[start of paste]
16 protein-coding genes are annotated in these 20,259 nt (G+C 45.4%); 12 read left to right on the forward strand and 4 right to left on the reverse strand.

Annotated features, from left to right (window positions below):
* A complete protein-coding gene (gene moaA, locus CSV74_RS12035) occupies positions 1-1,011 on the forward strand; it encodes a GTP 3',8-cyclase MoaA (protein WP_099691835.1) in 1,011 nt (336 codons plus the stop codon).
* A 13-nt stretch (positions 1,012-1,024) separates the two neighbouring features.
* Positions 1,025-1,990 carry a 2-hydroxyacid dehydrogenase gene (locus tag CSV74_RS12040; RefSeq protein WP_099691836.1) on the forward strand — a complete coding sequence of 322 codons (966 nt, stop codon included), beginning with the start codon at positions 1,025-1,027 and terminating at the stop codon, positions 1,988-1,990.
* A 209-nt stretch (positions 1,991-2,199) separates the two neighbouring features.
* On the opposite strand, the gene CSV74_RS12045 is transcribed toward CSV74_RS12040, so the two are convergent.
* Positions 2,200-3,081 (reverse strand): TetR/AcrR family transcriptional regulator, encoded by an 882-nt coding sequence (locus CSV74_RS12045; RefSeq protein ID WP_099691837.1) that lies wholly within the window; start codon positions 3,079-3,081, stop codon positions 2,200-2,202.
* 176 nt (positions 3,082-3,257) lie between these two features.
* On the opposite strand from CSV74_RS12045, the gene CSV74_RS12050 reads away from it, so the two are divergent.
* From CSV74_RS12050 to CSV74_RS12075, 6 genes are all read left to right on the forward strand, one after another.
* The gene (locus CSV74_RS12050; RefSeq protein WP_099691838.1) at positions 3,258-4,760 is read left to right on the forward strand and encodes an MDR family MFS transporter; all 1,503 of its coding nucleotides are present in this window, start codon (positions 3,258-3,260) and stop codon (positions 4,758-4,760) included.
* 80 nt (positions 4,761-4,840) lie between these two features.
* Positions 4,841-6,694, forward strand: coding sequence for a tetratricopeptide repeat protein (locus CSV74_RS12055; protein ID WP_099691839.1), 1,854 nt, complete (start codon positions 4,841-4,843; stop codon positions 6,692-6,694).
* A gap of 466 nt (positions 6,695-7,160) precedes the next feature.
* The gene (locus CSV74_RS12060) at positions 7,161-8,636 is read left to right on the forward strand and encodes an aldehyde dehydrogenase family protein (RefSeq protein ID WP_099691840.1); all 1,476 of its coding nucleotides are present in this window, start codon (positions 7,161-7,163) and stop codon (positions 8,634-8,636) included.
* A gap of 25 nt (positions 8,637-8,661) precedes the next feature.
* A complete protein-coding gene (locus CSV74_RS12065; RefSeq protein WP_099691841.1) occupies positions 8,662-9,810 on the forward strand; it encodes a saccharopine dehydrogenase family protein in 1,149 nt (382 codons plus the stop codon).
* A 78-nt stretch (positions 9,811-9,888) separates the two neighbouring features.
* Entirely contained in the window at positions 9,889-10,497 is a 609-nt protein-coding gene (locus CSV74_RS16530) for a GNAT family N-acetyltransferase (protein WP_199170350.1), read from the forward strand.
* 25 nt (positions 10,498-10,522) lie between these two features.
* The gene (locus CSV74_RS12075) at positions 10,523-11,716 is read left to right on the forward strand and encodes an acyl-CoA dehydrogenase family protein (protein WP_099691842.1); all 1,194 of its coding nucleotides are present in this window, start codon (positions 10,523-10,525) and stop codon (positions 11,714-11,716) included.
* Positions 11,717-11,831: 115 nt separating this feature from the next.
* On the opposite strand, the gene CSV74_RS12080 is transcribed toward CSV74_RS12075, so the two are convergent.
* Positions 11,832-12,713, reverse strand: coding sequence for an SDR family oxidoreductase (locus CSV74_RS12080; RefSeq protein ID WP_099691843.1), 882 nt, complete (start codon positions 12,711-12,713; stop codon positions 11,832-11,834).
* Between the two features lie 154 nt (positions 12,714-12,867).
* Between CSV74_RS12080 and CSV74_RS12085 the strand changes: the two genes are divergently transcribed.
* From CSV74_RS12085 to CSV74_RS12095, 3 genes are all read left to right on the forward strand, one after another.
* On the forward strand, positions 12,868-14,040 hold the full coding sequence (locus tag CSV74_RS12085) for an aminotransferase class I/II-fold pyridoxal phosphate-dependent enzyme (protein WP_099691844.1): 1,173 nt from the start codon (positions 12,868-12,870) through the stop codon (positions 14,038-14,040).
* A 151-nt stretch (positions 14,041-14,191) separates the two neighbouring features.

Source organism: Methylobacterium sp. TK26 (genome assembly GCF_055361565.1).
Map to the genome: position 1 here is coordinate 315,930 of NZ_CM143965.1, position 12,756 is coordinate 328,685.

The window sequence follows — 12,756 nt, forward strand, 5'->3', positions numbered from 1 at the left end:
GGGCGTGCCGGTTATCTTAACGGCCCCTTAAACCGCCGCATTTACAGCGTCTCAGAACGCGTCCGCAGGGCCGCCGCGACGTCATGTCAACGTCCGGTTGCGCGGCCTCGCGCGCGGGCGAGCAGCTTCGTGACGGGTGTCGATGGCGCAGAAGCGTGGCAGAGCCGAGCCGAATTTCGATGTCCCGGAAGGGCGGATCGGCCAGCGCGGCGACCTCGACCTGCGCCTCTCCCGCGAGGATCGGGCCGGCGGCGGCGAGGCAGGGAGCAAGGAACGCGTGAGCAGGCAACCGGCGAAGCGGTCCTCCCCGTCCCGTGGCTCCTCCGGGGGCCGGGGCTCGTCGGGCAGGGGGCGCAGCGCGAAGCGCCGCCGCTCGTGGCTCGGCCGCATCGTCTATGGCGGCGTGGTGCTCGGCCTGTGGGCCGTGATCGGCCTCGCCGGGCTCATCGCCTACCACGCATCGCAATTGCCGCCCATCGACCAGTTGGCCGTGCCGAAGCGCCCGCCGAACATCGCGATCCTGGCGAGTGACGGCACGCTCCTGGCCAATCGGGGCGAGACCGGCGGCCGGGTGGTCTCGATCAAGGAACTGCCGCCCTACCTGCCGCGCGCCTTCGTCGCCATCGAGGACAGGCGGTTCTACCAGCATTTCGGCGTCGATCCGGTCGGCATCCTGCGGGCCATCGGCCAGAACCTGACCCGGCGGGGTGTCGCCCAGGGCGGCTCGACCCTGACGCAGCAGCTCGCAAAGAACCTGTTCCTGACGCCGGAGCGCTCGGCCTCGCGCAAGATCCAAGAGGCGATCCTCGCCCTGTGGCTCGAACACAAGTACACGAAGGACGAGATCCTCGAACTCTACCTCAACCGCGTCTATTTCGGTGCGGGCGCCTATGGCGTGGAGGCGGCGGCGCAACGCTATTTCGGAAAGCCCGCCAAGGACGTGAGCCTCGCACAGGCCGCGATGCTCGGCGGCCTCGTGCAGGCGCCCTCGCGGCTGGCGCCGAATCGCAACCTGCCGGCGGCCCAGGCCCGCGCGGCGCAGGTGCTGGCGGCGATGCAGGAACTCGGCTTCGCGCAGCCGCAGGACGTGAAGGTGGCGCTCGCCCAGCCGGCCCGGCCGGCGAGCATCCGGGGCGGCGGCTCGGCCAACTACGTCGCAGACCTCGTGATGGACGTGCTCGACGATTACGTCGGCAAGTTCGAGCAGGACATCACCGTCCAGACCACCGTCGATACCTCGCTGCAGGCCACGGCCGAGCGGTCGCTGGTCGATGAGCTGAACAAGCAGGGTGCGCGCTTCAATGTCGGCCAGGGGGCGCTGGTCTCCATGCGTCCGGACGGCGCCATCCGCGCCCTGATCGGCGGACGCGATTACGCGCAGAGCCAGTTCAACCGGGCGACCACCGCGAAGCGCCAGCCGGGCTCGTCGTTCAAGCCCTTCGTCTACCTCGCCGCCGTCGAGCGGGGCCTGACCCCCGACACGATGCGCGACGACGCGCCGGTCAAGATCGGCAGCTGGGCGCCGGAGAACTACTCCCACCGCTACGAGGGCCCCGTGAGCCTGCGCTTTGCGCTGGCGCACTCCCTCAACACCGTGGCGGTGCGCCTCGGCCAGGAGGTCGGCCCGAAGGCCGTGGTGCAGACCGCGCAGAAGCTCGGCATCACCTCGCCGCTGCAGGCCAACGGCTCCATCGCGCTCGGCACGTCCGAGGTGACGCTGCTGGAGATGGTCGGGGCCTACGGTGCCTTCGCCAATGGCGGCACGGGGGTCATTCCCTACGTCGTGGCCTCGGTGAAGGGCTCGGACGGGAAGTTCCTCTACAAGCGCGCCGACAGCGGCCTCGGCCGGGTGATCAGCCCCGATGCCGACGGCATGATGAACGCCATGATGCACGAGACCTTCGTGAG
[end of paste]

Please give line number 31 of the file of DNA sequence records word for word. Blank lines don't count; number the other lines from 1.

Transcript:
Source organism: Methylobacterium sp. TK26 (genome assembly GCF_055361565.1).